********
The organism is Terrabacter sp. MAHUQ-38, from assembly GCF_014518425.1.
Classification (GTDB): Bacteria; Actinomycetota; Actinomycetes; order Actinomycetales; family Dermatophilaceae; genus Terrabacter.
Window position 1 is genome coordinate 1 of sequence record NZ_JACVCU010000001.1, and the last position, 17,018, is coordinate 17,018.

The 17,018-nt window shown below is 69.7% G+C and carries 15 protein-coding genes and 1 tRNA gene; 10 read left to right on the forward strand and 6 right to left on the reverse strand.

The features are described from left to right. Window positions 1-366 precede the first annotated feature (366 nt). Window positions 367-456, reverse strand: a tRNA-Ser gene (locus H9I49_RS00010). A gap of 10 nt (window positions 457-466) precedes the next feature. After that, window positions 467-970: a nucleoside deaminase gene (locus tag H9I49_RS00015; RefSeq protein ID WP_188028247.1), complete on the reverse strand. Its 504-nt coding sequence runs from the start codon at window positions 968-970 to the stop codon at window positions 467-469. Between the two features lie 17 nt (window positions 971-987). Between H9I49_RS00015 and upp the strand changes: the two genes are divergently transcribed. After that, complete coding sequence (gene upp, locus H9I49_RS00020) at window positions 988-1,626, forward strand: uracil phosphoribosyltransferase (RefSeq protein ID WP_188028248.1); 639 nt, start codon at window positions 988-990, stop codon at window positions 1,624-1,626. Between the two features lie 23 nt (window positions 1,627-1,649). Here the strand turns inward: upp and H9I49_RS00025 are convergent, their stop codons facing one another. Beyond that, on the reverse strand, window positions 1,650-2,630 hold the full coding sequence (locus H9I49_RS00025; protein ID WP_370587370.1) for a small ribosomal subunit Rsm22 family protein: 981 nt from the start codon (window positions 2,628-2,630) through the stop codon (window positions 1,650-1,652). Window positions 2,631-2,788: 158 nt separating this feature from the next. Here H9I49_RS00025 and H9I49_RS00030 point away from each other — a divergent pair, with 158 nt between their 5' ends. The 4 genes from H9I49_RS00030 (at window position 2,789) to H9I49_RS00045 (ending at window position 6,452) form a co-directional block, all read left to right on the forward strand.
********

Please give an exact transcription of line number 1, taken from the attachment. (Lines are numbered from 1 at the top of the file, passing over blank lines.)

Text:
The organism is Terrabacter sp. MAHUQ-38, from assembly GCF_014518425.1.